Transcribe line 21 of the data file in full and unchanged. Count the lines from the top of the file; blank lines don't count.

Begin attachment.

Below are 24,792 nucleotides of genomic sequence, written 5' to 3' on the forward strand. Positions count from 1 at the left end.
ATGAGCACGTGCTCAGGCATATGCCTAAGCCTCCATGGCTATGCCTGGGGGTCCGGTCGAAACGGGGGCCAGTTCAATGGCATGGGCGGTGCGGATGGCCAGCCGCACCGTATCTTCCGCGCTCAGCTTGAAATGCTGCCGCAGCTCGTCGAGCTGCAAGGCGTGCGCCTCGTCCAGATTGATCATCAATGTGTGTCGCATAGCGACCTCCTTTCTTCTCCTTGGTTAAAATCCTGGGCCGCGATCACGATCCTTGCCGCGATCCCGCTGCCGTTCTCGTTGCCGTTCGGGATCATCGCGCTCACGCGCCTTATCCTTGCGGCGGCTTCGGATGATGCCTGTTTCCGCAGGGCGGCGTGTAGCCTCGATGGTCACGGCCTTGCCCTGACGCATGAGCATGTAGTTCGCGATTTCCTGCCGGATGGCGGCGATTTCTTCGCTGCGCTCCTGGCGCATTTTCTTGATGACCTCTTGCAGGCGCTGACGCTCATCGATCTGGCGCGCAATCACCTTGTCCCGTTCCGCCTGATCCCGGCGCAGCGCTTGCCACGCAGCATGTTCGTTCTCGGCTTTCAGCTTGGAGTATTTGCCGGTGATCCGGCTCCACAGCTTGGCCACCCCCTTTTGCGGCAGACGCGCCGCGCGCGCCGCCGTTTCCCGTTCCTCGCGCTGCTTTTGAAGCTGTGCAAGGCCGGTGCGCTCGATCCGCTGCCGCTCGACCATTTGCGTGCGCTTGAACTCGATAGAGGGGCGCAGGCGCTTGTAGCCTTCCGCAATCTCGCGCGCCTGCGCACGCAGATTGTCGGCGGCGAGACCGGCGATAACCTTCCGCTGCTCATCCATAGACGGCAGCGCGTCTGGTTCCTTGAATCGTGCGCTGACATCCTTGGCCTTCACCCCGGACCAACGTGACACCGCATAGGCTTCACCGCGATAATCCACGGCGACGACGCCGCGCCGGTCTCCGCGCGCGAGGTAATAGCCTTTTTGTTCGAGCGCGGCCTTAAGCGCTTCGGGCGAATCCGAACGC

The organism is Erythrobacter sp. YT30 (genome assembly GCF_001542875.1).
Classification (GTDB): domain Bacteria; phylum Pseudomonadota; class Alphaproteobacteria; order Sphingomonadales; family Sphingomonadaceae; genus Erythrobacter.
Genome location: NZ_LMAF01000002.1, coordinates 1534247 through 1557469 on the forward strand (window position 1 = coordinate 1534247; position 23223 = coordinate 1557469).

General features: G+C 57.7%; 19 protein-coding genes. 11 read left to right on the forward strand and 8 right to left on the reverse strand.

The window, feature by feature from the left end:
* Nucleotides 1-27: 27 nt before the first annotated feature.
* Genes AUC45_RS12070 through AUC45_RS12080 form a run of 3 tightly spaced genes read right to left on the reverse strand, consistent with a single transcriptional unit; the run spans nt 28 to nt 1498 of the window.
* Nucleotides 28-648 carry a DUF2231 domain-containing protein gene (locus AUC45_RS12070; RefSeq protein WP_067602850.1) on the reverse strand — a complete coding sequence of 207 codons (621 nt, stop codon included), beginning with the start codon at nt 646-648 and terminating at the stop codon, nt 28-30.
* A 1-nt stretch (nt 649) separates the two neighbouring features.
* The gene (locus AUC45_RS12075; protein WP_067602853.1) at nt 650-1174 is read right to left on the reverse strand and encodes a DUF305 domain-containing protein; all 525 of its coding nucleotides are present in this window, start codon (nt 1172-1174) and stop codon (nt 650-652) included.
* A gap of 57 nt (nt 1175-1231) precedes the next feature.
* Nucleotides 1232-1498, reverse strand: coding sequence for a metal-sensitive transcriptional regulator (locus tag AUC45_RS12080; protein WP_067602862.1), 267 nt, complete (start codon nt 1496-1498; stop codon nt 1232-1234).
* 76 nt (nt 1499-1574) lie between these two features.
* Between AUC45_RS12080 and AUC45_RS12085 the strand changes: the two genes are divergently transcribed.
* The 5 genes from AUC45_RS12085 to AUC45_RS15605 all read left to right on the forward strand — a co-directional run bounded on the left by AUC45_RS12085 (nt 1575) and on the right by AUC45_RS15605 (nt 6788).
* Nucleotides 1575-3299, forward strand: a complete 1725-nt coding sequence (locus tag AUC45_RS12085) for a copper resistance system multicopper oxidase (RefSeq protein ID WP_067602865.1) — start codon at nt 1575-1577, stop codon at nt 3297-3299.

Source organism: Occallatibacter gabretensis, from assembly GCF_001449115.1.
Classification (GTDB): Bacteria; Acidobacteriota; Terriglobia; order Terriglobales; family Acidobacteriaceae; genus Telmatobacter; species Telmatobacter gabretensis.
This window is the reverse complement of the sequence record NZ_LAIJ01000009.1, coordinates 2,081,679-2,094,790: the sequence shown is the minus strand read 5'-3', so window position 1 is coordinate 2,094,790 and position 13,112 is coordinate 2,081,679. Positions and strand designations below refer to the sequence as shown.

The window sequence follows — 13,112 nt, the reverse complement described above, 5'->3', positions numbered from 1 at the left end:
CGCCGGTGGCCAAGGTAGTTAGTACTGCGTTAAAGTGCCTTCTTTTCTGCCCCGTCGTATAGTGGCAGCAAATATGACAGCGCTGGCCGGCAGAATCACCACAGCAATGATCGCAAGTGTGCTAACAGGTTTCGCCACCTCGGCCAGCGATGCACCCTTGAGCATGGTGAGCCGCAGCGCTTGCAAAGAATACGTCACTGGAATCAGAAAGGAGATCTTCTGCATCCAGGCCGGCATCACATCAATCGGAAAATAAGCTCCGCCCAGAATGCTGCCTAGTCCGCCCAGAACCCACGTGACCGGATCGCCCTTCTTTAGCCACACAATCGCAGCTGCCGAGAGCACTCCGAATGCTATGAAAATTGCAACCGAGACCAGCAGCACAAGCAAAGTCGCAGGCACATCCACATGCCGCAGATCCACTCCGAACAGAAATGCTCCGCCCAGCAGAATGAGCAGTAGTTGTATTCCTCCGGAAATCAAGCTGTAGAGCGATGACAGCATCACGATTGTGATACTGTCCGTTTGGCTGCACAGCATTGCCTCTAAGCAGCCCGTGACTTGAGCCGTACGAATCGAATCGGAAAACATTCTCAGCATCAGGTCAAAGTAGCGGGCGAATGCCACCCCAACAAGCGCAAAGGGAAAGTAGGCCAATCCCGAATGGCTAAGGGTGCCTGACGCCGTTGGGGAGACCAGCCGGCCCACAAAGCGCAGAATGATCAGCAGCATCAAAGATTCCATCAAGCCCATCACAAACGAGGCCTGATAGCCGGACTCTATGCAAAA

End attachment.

This window is the reverse complement of the sequence record NZ_LAIJ01000009.1, coordinates 2,081,679-2,094,790: the sequence shown is the minus strand read 5'-3', so window position 1 is coordinate 2,094,790 and position 13,112 is coordinate 2,081,679. Positions and strand designations below refer to the sequence as shown.